If this was an upgraded room, what had they upgraded me from?
The dungeon cage in the basement?
2. The SkyWhen I was a kid, my brothers and sisters and I would play this game we called “Orphanage.” The premise of the game was simple: we would pretend we were orphans who had just escaped from this horrible, evil orphanage where we’d been kept captive our entire lives.
(Please don’t take this as any reflection on my parents. They are lovely people. Really. It’s just that they wouldn’t let us watch much television when we were kids, and they were always telling us to go outside to play. We had to learn how to entertain ourselves. I guess that’s just what happens when you don’t let your kids watch Dukes of Hazzard like all the other kids at school – they pretend they’re escaped orphan slaves. And then they blog about it twenty-some years later. Let that just be a lesson to all you anti-television parents out there.)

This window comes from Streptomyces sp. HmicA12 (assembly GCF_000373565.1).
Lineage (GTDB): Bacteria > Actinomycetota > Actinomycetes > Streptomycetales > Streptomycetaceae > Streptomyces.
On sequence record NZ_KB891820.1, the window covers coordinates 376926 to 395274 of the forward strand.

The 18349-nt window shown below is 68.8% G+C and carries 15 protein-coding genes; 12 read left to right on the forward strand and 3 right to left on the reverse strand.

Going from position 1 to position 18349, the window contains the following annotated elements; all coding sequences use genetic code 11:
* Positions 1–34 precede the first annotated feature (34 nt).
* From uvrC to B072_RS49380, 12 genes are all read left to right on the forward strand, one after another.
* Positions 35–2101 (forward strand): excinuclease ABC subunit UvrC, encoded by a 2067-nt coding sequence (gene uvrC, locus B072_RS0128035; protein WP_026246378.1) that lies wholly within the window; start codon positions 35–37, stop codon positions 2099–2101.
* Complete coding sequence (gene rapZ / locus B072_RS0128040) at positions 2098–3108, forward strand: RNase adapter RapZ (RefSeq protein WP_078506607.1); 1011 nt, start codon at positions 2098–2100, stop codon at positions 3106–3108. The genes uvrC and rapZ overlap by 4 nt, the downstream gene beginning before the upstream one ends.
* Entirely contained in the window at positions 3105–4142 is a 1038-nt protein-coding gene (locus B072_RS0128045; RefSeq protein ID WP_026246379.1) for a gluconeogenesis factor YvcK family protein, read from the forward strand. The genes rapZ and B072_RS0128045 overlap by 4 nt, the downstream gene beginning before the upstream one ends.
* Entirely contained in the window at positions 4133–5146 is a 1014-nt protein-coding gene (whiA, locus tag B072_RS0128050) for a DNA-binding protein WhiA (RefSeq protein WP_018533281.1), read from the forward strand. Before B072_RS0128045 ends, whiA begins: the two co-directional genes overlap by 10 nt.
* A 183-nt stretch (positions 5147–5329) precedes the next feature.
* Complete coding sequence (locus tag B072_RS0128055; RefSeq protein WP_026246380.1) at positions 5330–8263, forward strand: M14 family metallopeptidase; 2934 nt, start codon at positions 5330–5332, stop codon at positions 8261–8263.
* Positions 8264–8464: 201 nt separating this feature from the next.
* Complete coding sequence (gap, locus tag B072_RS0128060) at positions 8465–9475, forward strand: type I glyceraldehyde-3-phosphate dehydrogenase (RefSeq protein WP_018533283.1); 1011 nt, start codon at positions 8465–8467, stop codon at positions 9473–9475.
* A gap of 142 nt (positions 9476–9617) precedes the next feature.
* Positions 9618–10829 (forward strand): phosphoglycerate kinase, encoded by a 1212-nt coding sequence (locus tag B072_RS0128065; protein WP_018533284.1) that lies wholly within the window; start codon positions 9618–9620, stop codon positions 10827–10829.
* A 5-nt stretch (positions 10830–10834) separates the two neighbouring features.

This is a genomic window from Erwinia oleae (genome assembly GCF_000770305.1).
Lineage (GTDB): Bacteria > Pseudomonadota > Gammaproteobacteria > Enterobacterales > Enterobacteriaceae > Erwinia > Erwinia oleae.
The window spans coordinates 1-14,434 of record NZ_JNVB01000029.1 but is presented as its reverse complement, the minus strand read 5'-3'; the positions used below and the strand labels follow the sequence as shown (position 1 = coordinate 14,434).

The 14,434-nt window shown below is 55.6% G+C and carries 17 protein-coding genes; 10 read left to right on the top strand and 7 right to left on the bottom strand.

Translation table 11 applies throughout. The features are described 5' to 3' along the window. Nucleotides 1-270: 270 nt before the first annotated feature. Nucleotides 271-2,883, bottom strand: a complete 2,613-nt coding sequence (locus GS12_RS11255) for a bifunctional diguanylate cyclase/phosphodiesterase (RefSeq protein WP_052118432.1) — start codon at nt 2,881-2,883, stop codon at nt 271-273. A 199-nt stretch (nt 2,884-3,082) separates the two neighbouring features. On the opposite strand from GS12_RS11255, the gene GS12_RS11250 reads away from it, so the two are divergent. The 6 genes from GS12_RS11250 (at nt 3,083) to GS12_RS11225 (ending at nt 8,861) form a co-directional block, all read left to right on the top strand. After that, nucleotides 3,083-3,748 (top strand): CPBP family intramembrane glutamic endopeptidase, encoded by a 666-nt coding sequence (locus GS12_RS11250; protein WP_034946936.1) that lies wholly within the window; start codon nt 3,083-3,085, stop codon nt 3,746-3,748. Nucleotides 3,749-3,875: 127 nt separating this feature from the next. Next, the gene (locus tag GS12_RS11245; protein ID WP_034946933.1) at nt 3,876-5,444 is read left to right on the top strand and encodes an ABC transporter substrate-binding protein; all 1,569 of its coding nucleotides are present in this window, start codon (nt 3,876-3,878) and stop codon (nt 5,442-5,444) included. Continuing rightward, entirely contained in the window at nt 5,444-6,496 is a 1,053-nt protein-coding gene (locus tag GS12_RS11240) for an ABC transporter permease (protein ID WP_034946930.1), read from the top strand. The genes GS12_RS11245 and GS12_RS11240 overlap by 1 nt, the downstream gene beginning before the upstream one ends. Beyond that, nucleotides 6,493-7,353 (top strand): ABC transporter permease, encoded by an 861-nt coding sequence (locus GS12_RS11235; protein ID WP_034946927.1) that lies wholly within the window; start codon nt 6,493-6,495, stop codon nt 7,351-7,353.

The best part of the game was pretending that we didn’t know what anything was since we’d never been outside of the orphanage. We’d walk around pointing at things like trees and go, “I wonder what that thing is over there. That thing with the green stuff on top.”
As you can imagine this provided us with hours of entertainment. Hours, I tell you.
I was reminded of this game while I was in Hangzhou. I’d be walking along and think, “Wow, what’s that thing up there? You know, that blue thing with the puffy white things in it?”
Oh, that’s the sky.
It took me a while to remember that this is what the sky usually looks like in many parts of the world.
As opposed to what the sky usually looks like in my part of the world, which is this:
3. The place namesHangzhou is positively packed with beautiful gardens, temples, museums and other attractions, many of them lining the shores of the picturesque West Lake.
The tourist brochure that I picked up lists thirty must-see destinations including the “Top Ten Scenes of West Lake,” the “New Top Ten Scenes of West Lake” and “The Third Appraisal of Top Ten Scenes of West Lake.”
I visited a handful of these places, and they were all very nice.
But, I have to say, my biggest enjoyment in Hangzhou came from reading the names of the attractions in the brochure or on the street signs. Just to give you a few, there were the “Autumn Moon over the Calm Lake,” “Lingering Snow on Broken Bridge,” “Three Pools Mirroring the Moon,” “Twin Peaks Piercing the Cloud,” and “Sweet Osmanthus Rain at Manjuelong Village.”